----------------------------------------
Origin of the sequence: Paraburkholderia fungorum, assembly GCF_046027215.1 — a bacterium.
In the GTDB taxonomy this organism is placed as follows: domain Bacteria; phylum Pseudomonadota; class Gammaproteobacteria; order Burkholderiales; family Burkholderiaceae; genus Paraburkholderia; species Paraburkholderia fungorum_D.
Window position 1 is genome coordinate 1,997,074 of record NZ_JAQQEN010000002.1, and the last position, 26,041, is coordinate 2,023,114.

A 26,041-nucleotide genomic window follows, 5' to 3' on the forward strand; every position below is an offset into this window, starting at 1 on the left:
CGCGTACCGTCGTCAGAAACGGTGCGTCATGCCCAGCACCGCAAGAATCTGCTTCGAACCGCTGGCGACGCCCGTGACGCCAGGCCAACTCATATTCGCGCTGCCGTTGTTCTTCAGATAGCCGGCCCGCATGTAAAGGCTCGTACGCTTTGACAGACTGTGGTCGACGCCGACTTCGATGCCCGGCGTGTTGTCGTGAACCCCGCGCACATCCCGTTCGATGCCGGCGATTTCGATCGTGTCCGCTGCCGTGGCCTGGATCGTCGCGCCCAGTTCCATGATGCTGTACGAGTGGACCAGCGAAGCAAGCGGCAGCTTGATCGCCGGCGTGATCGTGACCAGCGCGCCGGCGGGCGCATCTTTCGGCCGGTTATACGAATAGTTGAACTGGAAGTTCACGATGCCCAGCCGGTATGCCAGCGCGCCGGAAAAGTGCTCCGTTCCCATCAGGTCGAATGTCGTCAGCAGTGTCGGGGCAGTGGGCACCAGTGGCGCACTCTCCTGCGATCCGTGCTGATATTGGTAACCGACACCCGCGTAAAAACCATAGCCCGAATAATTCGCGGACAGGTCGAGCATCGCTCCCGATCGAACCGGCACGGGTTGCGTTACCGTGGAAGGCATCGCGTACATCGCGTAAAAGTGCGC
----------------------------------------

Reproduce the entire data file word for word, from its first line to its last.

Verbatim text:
Origin of the sequence: Paraburkholderia fungorum, assembly GCF_046027215.1 — a bacterium.
In the GTDB taxonomy this organism is placed as follows: domain Bacteria; phylum Pseudomonadota; class Gammaproteobacteria; order Burkholderiales; family Burkholderiaceae; genus Paraburkholderia; species Paraburkholderia fungorum_D.
Window position 1 is genome coordinate 1,997,074 of record NZ_JAQQEN010000002.1, and the last position, 26,041, is coordinate 2,023,114.

A 26,041-nucleotide genomic window follows, 5' to 3' on the forward strand; every position below is an offset into this window, starting at 1 on the left:
CGCGTACCGTCGTCAGAAACGGTGCGTCATGCCCAGCACCGCAAGAATCTGCTTCGAACCGCTGGCGACGCCCGTGACGCCAGGCCAACTCATATTCGCGCTGCCGTTGTTCTTCAGATAGCCGGCCCGCATGTAAAGGCTCGTACGCTTTGACAGACTGTGGTCGACGCCGACTTCGATGCCCGGCGTGTTGTCGTGAACCCCGCGCACATCCCGTTCGATGCCGGCGATTTCGATCGTGTCCGCTGCCGTGGCCTGGATCGTCGCGCCCAGTTCCATGATGCTGTACGAGTGGACCAGCGAAGCAAGCGGCAGCTTGATCGCCGGCGTGATCGTGACCAGCGCGCCGGCGGGCGCATCTTTCGGCCGGTTATACGAATAGTTGAACTGGAAGTTCACGATGCCCAGCCGGTATGCCAGCGCGCCGGAAAAGTGCTCCGTTCCCATCAGGTCGAATGTCGTCAGCAGTGTCGGGGCAGTGGGCACCAGTGGCGCACTCTCCTGCGATCCGTGCTGATATTGGTAACCGACACCCGCGTAAAAACCATAGCCCGAATAATTCGCGGACAGGTCGAGCATCGCTCCCGATCGAACCGGCACGGGTTGCGTTACCGTGGAAGGCATCGCGTACATCGCGTAAAAGTGCGC